• Jacob Minski: Neither do I know that. At any rate, the block elder who gave the instructions—that was a Pole, not a Jew.
  • David Boder: What did he say?
  • Jacob Minski: He said that he knows . . .
  • David Boder: He was a prisoner?
  • Jacob Minski: A prisoner, yes. He knows especially about the Jews of Lodz, that they had gold and diamonds in their possession, and that they, in order to hide them, were capable under certain circumstances to swallow them . . .
  • David Boder: Yes . . .
  • Jacob Minski: They should surrender them voluntarily; otherwise they would do all kinds of things to us and we would feel sorry later.
  • David Boder: He said that right out openly?
  • Jacob Minski: Openly before us. Yes, in our block.
  • David Boder: Was there no Gestapo man present.
  • Jacob Minski: No, no. He told it to us in the block.
  • David Boder: Yes . . .
  • Jacob Minski: Subsequently, afterwards, in order to give us an idea, so to speak, of what it means to be in a lager, he picked out one and beat him up in such a violent manner that he fell nearly unconscious [the German stereotype, 'that he lost hearing and sight']
  • David Boder: A newcomer?
  • Jacob Minski: One of us.
  • David Boder: Yes . . .
  • Jacob Minski: . . . of us.
  • David Boder: And he, himself, was a capo [a trustee]
  • Jacob Minski: He was . . . he was a block elder.
  • David Boder: Yes. But he was a prisoner.
  • Jacob Minski: A prisoner . . . He was . . .
  • David Boder: What . . . What did he beat him up with?
  • Jacob Minski: With a bar . . . , a thick club . . .
  • David Boder: With a stick?
  • Jacob Minski: With a stick. Frightfully . . .
  • David Boder: And where did he hit him?
  • Jacob Minski: Over the face, on the back, and all over . . . So that he could not move anymore. That made, of course, a terrible impression on us . . . And afterwards he said that everyone should lay down whatever he possesses—what he still possesses . . .
  • David Boder: Now, you said he beat up the man, and then he said . . .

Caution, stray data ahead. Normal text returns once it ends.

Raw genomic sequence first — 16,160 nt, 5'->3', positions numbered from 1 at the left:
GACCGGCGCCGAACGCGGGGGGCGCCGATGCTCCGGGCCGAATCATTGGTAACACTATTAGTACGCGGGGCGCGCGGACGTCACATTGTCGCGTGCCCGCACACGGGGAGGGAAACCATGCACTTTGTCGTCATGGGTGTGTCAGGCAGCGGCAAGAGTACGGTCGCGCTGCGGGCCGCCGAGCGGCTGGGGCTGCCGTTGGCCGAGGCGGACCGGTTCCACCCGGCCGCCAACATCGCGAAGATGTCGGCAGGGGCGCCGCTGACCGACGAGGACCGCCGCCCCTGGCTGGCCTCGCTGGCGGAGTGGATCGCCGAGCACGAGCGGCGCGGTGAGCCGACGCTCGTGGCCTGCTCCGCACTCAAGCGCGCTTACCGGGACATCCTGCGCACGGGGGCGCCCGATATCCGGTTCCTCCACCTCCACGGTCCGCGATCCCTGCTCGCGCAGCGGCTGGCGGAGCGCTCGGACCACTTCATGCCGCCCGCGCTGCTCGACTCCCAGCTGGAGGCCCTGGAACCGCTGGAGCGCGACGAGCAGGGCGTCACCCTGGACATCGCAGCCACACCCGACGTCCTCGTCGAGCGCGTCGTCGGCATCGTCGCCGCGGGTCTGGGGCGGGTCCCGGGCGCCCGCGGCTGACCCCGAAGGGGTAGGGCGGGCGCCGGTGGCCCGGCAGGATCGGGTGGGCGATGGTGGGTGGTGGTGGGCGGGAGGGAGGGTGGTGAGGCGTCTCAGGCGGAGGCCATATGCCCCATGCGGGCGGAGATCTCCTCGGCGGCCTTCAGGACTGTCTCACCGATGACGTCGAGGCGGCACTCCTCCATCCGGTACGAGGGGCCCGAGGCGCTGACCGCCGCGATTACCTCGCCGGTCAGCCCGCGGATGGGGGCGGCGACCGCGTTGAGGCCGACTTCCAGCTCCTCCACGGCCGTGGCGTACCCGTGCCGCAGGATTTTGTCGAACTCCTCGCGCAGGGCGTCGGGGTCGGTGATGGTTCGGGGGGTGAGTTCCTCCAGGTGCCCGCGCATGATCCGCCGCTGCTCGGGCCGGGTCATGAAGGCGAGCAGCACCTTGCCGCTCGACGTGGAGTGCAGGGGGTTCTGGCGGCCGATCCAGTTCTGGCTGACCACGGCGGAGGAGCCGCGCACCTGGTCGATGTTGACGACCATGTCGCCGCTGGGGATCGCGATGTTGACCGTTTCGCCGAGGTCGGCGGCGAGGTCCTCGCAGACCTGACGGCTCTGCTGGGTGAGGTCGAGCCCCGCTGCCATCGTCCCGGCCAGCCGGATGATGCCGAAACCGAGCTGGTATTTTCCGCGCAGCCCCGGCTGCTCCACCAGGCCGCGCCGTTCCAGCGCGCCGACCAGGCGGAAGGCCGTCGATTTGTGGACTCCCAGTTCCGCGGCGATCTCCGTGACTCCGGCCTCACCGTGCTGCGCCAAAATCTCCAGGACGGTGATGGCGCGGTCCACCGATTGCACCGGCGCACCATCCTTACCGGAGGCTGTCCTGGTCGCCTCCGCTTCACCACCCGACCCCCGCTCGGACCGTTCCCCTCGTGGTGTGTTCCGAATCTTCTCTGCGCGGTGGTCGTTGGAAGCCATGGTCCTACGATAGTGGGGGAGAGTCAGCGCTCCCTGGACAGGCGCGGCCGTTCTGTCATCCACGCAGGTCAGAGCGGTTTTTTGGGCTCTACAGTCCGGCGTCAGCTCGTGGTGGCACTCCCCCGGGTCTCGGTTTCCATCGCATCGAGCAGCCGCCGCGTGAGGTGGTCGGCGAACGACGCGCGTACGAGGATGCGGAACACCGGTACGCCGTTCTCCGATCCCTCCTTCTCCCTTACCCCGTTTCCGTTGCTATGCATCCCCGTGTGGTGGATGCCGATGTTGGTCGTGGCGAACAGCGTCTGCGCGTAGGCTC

• Jacob Minski: He beat him up frightfully and . . . he . . .
  • David Boder: For what reason?
  • Jacob Minski: For no reason whatsoever, only to make a certain impression on us, that if anyone of us . . . of us . . . still had something in his possession, that he now . . .
  • David Boder: . . . give it up?
  • Jacob Minski: . . . give it up. That means—in order that it proceed unobserved [safely??] we were driven to the other side and the people could then leave in that place whatever they possessed.
  • David Boder: Yes . . . That was already inside?
  • Jacob Minski: . . . already in the block . . . in the block.
  • David Boder: Yes . . .
  • Jacob Minski: After he had 'established' that what the people had left, there was too little . . .
  • David Boder: . . . was . . .
  • Jacob Minski: He gave us . . . He delivered a speech to us again, and said that we would be led out in the square right away and that there shall occur a much stronger recheck. Thus, an exhortation again . . . that in case we got something . . .
  • David Boder: . . . to surrender . . .
  • Jacob Minski: . . . to surrender it.
  • David Boder: Now how could people surrender it if they had swallowed it?
  • Jacob Minski: That is [was?] of course, a ridiculous remark. He simply wanted to instill fear in us.
  • David Boder: Were there people who had swallowed some gold?
  • Jacob Minski: No. That is, of course, a ridiculous notion of that man. He wanted to bluff us into it [Footnote 3: Other interviewees definitely claim that such was the case, and that prisoners were threatened with X-ray examinations. See story of Kaldore.] .
  • David Boder: Well, I heard differently.
  • Jacob Minski: Did you hear something about it?